A medieval fake, majestic Kasteel de Haar

Think ‘class system’, and you’ll likely think of Britain, with its obsessive classifications of social status and increasingly fragile social mobility. Yet, according to a diplomatic corps insider here in The Hague, ‘class’ is very much alive and well in Dutch society. The Netherlands, a country renowned for its Calvinist frugality, is not a place you’d imagine to be stratified along lines of class. Perceptions can be misleading apparently.

A visit to the extraordinary Kasteel de Haar brings you face-to-face with the Dutch aristocracy. As if anticipating that very observation, the castle’s own website states: “You will be amazed at the very un-Dutch luxury in which the Van Zuylen family and their guests lived amidst a wealth of history and art.” It’s certainly a very different Netherlands that you encounter once inside the grounds of this sumptuous place.

Kasteel de Haar, Netherlands

Kasteel de Haar, Netherlands

Kasteel de Haar, Netherlands

Kasteel de Haar, Netherlands

Kasteel de Haar, Netherlands

Kasteel de Haar, Netherlands

Kasteel de Haar looks and feels like the perfect medieval castle. There are towers, turrets, drawbridges and a moat, but a little like the deception of a classless society, it too is a fake. There was a castle here in medieval times, and the current castle is built on its foundations, but the building you see so elegantly reflected in the moated waters is almost wholly from the 19th century.

The original castle dates from the late 14th century, when it was in the hands of the De Haar family. In 1440, the De Haar’s ran out of male heirs and it passed to the Van Zuylen family. In the 18th century the castle was only rarely lived in and had little military importance, and it fell into disrepair. In which state it remained until inherited in 1890 by Etienne Gustave Frédéric Baron van Zuylen van Nyevelt van de Haar (try saying after a couple of glasses of Jenever).

Over twenty-years, between 1892 and 1912, the castle was rebuilt. It took no less an architect than Pierre Cuypers (who built Amsterdam’s Rijksmuseum and Centraal Station) to complete the job. It also took a small fortune to finance the rebuilding. Conveniently, Baron van Zuylen was married to an heir of the Rothschild banking dynasty, Baroness Hélène de Rothschild. Presumably money wasn’t an issue.

Inconveniently, when the castle was in ruins the village of Haarzuilens had grown up in the area surrounding it. Having a village on his doorstep was definitely not in Baron van Zuylen’s plans. Haarzuilens was demolished and rebuilt a kilometre away, making space for Kasteel de Haar’s picturesque formal gardens in its place. The only building that remains is the former village church.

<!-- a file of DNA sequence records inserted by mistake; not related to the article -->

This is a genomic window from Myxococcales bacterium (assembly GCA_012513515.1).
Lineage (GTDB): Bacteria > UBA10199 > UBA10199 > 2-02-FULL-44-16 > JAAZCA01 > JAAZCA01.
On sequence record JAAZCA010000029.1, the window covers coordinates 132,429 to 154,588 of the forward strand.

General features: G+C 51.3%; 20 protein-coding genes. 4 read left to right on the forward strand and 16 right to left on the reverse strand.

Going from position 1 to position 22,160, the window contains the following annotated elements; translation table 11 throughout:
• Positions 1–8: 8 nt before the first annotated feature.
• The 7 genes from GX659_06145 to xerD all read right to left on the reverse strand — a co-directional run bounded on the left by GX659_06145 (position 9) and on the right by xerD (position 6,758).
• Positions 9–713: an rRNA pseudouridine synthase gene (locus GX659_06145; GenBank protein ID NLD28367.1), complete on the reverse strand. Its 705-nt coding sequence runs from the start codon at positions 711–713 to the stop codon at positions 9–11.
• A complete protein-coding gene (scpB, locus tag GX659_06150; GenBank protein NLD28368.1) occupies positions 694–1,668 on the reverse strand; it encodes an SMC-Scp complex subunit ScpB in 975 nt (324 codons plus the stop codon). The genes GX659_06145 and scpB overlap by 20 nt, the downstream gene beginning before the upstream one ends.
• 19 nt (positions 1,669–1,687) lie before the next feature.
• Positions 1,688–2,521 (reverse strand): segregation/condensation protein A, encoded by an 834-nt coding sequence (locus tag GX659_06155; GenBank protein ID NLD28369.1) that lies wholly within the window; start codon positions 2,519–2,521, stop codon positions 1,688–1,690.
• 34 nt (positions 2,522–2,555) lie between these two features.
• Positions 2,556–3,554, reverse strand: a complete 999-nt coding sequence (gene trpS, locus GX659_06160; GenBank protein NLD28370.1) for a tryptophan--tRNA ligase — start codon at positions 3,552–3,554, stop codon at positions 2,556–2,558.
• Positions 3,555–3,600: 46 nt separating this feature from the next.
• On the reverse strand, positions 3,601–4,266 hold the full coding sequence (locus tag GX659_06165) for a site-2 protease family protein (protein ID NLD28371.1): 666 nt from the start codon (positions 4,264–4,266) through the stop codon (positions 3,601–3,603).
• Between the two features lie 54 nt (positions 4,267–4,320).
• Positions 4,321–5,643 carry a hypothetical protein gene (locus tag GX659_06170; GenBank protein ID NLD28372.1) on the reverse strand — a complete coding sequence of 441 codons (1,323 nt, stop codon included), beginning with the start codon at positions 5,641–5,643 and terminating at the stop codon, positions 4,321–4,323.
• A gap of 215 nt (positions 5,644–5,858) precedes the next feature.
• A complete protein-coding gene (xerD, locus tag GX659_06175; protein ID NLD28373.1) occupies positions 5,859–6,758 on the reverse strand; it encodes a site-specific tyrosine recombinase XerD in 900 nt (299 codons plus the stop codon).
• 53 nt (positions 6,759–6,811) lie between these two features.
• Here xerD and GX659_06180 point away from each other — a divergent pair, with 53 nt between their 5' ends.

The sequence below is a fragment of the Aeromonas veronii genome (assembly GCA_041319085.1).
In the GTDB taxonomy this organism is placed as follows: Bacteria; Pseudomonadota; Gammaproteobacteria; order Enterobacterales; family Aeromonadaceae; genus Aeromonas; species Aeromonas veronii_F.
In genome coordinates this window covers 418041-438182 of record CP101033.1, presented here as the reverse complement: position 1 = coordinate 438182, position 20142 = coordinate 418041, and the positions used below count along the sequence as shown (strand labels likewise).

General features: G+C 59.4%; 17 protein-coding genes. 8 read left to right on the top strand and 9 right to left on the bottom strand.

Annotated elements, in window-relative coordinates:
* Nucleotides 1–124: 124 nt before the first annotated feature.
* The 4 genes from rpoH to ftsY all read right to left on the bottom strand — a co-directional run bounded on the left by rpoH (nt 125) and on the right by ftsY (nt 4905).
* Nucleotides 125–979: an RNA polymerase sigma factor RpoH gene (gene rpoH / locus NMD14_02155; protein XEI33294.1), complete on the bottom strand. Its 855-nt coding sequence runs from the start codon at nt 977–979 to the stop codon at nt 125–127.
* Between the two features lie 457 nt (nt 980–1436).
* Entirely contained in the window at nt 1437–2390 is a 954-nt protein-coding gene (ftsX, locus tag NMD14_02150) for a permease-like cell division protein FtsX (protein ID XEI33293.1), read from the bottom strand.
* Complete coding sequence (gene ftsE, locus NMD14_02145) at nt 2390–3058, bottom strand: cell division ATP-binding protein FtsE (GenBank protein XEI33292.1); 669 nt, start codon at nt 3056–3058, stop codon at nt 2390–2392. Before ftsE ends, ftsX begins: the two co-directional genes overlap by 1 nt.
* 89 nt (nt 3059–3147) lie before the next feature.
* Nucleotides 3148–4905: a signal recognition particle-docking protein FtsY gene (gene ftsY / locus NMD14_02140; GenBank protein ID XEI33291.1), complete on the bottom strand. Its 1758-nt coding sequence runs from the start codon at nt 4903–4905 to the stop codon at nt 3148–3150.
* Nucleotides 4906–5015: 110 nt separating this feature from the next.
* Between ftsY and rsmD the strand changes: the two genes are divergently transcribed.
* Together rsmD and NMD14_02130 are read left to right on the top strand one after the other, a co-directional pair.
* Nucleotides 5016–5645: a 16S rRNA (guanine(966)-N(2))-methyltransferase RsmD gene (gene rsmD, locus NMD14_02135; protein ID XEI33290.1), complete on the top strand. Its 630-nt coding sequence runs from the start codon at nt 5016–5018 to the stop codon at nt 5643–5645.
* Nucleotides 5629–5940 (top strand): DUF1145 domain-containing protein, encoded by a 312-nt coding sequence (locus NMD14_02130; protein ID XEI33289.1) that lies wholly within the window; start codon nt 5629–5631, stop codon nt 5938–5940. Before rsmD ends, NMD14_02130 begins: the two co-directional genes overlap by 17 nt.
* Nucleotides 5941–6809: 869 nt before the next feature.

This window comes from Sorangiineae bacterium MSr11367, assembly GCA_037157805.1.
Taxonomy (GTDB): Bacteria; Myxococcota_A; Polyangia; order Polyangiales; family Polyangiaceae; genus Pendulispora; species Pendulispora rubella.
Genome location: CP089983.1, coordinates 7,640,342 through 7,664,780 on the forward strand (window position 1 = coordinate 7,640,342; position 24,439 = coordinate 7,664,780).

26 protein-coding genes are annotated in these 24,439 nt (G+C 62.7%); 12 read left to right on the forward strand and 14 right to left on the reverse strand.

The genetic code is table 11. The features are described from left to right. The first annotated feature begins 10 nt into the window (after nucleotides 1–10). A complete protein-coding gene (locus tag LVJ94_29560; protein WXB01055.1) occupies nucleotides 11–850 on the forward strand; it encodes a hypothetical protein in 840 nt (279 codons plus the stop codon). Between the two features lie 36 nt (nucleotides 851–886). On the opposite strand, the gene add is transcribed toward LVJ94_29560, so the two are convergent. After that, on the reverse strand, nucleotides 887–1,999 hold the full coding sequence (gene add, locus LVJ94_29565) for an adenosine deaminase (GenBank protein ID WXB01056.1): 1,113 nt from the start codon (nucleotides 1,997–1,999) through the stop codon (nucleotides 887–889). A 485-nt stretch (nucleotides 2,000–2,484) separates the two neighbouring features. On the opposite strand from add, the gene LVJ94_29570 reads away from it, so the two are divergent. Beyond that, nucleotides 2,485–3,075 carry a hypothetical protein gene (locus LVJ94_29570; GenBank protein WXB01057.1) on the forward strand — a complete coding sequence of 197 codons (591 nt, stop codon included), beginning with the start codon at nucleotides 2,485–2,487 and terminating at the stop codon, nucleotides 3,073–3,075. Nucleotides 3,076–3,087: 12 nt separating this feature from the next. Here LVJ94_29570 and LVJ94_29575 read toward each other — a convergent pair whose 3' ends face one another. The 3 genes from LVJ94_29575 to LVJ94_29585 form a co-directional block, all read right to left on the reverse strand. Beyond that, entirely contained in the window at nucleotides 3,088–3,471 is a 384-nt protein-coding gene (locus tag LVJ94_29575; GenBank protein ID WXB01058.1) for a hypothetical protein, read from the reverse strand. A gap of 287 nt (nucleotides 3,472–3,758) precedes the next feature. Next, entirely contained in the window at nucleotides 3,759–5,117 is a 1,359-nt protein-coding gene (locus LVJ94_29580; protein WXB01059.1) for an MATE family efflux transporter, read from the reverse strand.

Kasteel de Haar, Netherlands

Kasteel de Haar, Netherlands

Kasteel de Haar, Netherlands

Kasteel de Haar, Netherlands

Kasteel de Haar, Netherlands

Kasteel de Haar, Netherlands

Kasteel de Haar, Netherlands

Kasteel de Haar, Netherlands

Kasteel de Haar, Netherlands

Kasteel de Haar, Netherlands

The castle has been owned and managed by the Foundation Kasteel de Haar since 2000, but the family still have rooms for when they’re in residence. The interior of the castle, which you can visit independently or on a tour, has an odd collection of genuine medieval tapestries, paintings from the Dutch Golden Age, and all the mod-cons of the early 20th century. They make for strange bedfellows.

Not many rooms in the castle are open to the public, but it still gives you a sense of the lifestyle of the owners. As do the photos of the parties that were held here. Over the years guests have included, rather improbably, a mixture of European aristocracy, American high society and a range of celebrities – Joan Collins, Coco Chanel, Roger Moore and Yves Saint Laurent to name but a few.

Kasteel de Haar, Netherlands

Kasteel de Haar, Netherlands

Kasteel de Haar, Netherlands

Kasteel de Haar, Netherlands

Kasteel de Haar, Netherlands

Kasteel de Haar, Netherlands

Kasteel de Haar, Netherlands

Kasteel de Haar, Netherlands

The interior doesn’t take long to look around, which leaves more time for wandering the pleasant grounds and drinking in the majestic vistas across the countryside or towards the castle … just try to block out the fact that an entire village was demolished to create those vistas.

Medieval Slot Loevestein

Sitting strategically at the confluence of the Waal and Maas (Meuse) Rivers, the moated medieval castle of Slot Loevestein is a beautiful sight glimpsed between the trees. The first castle to stand here was built between 1357 and 1368; it has been added to over the centuries until the building that you see today emerged in the 16th century. It evokes the era of chivalry like little else I’ve seen in the Netherlands.

Castle Loevestein aerial view, Netherlands (courtesy of dogsfamilypark.blogspot.nl)